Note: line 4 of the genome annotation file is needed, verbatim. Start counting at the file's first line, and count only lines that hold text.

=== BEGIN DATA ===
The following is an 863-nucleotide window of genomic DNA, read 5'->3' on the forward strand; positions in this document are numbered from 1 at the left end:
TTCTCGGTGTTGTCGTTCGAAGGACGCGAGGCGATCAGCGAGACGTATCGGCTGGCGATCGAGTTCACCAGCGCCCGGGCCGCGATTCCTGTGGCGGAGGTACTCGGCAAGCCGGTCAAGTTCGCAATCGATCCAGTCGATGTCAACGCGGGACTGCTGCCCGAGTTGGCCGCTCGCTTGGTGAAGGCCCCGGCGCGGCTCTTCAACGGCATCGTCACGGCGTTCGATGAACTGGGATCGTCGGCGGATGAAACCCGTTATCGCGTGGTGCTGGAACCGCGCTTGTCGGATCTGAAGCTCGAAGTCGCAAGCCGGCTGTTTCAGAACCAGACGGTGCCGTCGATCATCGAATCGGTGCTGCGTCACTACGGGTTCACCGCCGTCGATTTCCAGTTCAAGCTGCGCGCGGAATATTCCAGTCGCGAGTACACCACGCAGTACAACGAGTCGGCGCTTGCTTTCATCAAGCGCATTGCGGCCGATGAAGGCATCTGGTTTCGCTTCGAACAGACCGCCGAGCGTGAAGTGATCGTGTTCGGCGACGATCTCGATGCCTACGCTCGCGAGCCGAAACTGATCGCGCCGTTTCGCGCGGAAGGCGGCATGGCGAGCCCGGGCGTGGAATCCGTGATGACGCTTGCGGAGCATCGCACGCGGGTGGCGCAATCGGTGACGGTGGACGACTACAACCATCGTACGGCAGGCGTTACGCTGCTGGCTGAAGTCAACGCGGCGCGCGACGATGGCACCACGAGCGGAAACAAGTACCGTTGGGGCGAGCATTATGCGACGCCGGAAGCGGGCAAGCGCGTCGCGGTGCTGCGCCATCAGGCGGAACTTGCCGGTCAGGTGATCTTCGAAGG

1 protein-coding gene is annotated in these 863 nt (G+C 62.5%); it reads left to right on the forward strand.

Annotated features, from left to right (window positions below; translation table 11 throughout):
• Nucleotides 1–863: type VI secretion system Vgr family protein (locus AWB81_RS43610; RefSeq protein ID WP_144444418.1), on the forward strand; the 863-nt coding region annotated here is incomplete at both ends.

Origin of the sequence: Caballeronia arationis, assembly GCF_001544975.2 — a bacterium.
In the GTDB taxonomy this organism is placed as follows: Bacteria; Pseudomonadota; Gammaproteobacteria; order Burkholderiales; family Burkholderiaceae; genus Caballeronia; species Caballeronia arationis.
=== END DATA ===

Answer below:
Annotated features, from left to right (window positions below; translation table 11 throughout):